Military News

Monday, August 17, 2015

Holloman receives Pete Taylor Partnership of Excellence Award

by Senior Airman Aaron Montoya
49th Wing Public Affairs

8/14/2015 - HOLLOMAN AIR FORCE BASE, N.M. -- Holloman received the Pete Taylor Partnership of Excellence Award on Aug. 18, from the Military Child Education Coalition for their participation in the Otero STEM program.

STEM provides specific education in science, technology, engineering and mathematics to children in real-world applications.

The Holloman and Otero STEM program began five years ago with the goal to engage local students that have a passion for technology and science in a variety of hands-on projects.

The local program had a humble beginning.

"We started from scratch," said U.S. Air Force Lt. Col. Brian Neff, 96th Test Group deputy commander. "There wasn't much funding devoted to this. It was based off the passion of a few key individuals who made it happen on their own time."

The military training nature of Holloman, which encourages education, provides a vast array of opportunities for children to learn about cutting edge technology and engineering.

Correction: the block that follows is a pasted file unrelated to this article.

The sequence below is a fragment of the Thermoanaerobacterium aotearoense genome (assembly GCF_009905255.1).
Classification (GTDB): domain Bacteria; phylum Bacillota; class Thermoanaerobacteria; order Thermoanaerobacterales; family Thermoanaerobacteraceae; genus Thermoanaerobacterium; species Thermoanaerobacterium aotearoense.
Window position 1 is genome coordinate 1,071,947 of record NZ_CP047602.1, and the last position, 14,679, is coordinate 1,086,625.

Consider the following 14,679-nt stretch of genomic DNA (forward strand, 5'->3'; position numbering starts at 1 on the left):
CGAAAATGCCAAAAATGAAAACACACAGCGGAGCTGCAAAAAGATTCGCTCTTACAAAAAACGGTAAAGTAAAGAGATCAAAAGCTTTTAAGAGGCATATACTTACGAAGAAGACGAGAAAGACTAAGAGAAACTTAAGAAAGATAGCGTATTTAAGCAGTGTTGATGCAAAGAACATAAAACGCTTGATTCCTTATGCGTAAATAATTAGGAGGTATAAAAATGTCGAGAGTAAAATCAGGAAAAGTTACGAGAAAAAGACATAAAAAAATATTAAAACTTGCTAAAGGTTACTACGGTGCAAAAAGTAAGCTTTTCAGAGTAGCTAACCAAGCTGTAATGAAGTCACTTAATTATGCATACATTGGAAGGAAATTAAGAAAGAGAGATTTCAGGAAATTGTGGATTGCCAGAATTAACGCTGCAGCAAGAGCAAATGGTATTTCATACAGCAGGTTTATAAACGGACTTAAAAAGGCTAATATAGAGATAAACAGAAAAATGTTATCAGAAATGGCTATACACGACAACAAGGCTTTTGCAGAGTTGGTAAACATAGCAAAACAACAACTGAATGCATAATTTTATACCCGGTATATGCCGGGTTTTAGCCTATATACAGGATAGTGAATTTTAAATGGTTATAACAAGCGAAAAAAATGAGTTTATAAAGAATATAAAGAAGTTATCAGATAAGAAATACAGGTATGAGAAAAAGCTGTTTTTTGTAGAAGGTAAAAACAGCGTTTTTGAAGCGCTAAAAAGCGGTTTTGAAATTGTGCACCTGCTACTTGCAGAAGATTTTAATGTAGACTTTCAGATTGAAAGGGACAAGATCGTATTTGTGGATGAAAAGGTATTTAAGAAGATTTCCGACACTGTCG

"We have a wealth of resources available on base with the test track and all the testing that goes on here at the 96th TG, the Remotely Piloted Aircraft flying squadrons and also the F-16 Fighting Falcon training squadrons," said Neff. "There is a great amount of technical expertise on the base that we would like to expose the youth to."

Having Holloman's trained professionals take part in the program offers a unique perspective on these modern technologies to the children involved.

"We send some of our experts down to the local schools as mentors in various projects from Lego building competitions to robotics competitions," said Neff. "Just to get some of those experts out there to encourage the students to get interested in the programs we have here."

Holloman plans to continue their support in the Otero STEM program, helping to ensure the children with interests in science and technology stay passionate and continue their scientific studies.

"There is no better way to get the future recruits and future experts than to get them interested in the career fields at a young age," said Neff. "We want to continue to carry this forward and continue to work with Alamogordo public schools and the local community to further this effort. We're not going to stop now."

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